The leisure group had planned to split Costa and list it as a separate entity, following pressure from activist investor Elliott.
But in a statement this morning, the company said a sale of the coffee chain is now “in the best interests of shareholders”.
Proceeds of the deal will be used to pay down debt and boost the pension fund.
Coca-Cola president James Quincey welcomed the acquisition, saying: “Costa gives Coca-Cola new capabilities and expertise in coffee.
“Our system can create opportunities to grow the Costa brand worldwide.
“Hot beverages is one of the few remaining segments of the total beverage landscape where Coca-Cola does not have a global brand.
“Costa gives us access to this market through a strong coffee platform. I’d like to welcome the team to Coca-Cola and look forward to working with them.”
Whitbread’s chief executive Alison Brittain said the group will now focus on its Premier Inn hotel chain in the UK and Germany.
She said: “This transaction is great news for shareholders.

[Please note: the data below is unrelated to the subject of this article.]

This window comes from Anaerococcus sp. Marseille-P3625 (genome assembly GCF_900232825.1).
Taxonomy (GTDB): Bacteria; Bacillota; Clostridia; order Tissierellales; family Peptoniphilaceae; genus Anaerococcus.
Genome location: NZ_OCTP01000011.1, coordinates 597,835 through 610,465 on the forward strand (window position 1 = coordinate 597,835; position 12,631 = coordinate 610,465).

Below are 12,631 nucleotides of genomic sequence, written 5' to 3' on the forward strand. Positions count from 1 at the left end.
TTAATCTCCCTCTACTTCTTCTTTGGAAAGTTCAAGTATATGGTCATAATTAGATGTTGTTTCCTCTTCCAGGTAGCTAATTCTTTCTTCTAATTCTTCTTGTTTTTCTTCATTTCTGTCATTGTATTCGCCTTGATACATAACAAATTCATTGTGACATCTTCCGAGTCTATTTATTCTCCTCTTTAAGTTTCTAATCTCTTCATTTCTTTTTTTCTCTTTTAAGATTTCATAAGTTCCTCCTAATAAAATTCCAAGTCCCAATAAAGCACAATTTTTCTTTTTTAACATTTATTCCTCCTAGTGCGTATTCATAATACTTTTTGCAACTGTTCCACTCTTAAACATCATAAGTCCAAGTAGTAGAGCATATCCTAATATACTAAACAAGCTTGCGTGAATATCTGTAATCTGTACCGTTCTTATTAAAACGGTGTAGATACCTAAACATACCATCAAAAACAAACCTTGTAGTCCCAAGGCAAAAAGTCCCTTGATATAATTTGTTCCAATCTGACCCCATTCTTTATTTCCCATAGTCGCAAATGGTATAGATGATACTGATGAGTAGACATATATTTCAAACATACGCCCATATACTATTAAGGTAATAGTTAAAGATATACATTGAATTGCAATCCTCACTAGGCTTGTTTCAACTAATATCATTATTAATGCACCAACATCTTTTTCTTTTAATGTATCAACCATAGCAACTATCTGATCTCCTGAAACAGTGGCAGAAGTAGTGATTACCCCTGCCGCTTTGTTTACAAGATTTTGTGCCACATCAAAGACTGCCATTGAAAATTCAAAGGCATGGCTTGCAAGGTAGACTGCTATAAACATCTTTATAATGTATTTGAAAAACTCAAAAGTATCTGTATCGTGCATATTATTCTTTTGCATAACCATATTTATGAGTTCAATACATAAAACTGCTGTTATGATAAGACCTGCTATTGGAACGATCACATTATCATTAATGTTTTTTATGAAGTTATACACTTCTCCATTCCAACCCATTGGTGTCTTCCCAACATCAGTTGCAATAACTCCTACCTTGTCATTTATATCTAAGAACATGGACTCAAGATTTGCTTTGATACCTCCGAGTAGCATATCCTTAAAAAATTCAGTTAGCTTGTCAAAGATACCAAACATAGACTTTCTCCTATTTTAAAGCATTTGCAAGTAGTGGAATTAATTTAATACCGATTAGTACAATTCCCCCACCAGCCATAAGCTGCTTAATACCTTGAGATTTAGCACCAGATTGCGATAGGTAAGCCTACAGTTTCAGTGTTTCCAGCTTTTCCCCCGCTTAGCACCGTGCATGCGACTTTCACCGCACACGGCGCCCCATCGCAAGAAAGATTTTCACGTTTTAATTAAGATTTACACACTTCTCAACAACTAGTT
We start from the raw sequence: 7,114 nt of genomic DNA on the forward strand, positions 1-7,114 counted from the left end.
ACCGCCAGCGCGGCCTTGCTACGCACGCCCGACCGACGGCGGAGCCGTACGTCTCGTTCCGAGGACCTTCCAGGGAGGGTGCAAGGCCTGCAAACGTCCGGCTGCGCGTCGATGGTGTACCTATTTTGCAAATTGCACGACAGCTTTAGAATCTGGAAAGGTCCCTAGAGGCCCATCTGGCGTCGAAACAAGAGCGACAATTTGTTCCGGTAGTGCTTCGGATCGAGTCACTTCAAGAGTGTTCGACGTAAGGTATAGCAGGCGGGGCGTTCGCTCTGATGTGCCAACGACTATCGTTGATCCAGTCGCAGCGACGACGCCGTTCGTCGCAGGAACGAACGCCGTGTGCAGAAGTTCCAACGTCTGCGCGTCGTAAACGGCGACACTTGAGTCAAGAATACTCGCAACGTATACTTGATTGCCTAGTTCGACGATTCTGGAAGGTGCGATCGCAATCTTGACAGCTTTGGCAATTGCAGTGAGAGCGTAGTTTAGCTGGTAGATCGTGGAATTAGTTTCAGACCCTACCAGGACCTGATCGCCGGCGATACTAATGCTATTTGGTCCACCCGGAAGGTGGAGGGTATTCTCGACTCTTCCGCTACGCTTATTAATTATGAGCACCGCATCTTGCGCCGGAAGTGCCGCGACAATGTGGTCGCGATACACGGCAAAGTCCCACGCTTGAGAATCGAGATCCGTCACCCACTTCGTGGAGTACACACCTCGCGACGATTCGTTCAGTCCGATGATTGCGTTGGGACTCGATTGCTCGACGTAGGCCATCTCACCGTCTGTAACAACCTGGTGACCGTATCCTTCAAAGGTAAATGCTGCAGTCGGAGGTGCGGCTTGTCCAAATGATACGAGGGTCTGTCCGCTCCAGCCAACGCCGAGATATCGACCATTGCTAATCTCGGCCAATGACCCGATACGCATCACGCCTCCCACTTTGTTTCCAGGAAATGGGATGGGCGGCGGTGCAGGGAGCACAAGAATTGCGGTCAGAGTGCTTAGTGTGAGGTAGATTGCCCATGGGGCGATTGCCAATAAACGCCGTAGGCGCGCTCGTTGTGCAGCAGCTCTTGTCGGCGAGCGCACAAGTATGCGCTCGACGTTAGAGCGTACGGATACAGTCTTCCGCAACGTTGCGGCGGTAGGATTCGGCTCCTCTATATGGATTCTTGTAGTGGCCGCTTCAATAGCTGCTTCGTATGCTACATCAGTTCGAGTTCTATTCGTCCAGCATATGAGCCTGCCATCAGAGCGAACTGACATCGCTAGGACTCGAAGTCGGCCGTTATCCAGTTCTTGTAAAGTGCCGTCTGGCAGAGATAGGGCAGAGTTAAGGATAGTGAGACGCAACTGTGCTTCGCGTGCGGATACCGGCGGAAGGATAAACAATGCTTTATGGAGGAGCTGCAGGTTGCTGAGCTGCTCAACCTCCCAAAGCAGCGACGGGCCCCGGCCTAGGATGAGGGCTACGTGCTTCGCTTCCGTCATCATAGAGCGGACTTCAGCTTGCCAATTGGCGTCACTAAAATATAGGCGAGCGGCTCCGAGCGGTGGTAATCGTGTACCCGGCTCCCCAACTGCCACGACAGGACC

“It recognises the strategic value we have developed in the Costa brand and its international growth potential and accelerates the realisation of value for shareholders in cash.
“This combination will ensure new product development, continued growth in the UK and more rapid expansion overseas.”
Whitbread acquired Costa in 1995 for £19 million from founders Sergio and Bruno Costa when it had only 39 shops.
Costa is now present on most British high streets, with 2,422 outlets across the country and a further 1,399 in international markets.
It recently expanded into China after growth in Britain became harder to find in a market bursting with rival chains such as Starbucks and Caffe Nero.
The deal comes hot the heels of another big-money acquisition in the sector.
In May, Bridgepoint sold coffee shop chain Pret a Manger to an investment fund of Germany’s billionaire Reimann family for £1.5bn.